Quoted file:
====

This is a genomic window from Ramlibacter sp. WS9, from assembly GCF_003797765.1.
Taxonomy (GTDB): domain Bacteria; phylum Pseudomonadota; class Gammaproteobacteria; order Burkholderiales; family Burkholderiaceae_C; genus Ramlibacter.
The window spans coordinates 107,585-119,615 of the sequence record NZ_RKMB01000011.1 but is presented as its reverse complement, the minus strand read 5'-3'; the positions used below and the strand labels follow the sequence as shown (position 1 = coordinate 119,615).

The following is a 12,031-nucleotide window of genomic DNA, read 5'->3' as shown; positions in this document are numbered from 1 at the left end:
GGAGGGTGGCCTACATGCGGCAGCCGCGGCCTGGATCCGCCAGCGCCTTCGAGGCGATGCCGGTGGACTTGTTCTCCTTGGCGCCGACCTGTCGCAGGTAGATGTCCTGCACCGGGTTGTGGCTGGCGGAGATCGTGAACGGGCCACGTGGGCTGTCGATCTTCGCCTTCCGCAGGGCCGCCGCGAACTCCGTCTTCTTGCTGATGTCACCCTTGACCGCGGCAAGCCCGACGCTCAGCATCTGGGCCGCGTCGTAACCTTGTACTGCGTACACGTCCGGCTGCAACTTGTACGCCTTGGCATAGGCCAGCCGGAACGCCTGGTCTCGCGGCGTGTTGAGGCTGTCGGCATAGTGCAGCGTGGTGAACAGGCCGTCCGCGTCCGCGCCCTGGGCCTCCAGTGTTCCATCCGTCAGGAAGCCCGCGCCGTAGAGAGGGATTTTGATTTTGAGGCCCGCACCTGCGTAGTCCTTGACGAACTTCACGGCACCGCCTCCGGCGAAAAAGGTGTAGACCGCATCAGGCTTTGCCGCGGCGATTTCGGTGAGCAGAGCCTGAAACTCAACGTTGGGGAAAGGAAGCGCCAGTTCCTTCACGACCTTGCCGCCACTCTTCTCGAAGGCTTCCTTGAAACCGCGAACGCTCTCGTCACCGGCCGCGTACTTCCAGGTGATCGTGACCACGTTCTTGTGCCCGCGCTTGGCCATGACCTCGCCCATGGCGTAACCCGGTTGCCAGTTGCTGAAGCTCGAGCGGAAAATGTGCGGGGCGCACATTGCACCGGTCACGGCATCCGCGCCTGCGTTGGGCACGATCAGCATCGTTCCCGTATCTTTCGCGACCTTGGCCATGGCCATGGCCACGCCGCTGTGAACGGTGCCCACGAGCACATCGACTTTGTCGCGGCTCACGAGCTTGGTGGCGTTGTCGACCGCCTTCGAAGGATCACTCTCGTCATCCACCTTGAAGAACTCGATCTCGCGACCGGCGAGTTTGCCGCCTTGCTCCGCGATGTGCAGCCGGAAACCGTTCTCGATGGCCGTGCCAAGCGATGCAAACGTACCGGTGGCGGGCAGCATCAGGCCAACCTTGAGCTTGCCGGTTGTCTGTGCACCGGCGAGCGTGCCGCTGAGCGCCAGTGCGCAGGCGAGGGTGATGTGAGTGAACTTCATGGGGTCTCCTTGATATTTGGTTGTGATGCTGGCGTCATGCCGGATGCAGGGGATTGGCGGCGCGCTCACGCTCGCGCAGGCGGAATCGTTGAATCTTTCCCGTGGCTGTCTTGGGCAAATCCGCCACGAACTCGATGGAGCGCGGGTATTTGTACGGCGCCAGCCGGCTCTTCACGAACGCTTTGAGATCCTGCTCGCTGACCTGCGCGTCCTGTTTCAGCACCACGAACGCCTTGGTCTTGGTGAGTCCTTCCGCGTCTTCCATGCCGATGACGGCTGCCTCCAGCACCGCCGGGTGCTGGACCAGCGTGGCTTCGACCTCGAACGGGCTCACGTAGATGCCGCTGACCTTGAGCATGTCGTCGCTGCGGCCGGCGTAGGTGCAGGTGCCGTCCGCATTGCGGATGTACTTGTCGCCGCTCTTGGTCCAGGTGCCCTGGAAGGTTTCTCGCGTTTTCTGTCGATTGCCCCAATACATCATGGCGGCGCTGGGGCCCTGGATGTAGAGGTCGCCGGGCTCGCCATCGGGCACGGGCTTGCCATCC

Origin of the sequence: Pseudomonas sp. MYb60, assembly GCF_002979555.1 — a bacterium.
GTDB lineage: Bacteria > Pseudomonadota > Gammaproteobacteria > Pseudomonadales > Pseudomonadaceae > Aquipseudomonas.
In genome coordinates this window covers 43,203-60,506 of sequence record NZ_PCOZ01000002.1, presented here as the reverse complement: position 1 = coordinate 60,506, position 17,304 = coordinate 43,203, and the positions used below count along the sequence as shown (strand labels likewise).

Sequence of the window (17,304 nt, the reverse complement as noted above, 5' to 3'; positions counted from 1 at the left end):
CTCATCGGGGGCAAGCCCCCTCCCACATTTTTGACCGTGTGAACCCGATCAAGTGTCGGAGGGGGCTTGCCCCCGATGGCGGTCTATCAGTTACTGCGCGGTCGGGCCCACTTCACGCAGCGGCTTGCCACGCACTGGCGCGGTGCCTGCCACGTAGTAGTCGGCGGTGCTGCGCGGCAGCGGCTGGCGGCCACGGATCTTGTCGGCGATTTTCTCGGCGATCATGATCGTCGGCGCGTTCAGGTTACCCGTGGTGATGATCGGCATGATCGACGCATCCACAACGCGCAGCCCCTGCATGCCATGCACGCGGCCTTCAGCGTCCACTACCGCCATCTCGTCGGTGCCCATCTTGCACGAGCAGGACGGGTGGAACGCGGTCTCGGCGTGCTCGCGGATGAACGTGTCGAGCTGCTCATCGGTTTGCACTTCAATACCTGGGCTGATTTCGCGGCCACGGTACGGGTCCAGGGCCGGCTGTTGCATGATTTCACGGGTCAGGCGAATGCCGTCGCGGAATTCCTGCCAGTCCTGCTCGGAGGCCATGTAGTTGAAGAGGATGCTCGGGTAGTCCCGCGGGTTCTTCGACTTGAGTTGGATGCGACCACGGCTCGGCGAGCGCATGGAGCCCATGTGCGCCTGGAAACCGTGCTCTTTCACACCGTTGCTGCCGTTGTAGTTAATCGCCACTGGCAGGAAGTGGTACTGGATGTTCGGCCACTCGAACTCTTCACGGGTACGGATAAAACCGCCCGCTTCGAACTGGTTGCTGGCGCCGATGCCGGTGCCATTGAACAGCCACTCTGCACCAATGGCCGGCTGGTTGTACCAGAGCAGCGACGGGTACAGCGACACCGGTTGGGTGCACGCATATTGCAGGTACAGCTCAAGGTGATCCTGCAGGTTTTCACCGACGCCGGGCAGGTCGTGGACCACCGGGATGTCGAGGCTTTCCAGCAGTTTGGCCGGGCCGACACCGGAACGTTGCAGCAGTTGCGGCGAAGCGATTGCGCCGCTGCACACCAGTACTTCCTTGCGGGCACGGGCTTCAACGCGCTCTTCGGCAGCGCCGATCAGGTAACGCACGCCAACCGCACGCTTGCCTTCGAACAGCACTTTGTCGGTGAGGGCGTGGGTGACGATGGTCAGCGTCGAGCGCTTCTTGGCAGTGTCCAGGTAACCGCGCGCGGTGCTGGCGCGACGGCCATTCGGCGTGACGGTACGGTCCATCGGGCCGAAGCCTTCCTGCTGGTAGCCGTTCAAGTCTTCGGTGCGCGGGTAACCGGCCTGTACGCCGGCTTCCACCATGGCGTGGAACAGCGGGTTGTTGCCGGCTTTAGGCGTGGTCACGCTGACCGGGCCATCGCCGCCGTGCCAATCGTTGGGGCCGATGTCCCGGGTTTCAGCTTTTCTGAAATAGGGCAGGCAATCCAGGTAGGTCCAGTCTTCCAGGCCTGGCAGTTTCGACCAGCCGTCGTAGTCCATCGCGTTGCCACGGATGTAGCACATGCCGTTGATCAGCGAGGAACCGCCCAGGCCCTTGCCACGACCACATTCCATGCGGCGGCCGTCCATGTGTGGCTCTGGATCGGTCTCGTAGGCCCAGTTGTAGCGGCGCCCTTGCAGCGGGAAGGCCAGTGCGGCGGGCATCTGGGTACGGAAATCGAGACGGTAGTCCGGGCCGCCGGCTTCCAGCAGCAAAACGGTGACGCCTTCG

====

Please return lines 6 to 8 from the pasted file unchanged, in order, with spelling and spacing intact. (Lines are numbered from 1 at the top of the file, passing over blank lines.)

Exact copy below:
Origin of the sequence: Pseudomonas sp. MYb60, assembly GCF_002979555.1 — a bacterium.
GTDB lineage: Bacteria > Pseudomonadota > Gammaproteobacteria > Pseudomonadales > Pseudomonadaceae > Aquipseudomonas.
In genome coordinates this window covers 43,203-60,506 of sequence record NZ_PCOZ01000002.1, presented here as the reverse complement: position 1 = coordinate 60,506, position 17,304 = coordinate 43,203, and the positions used below count along the sequence as shown (strand labels likewise).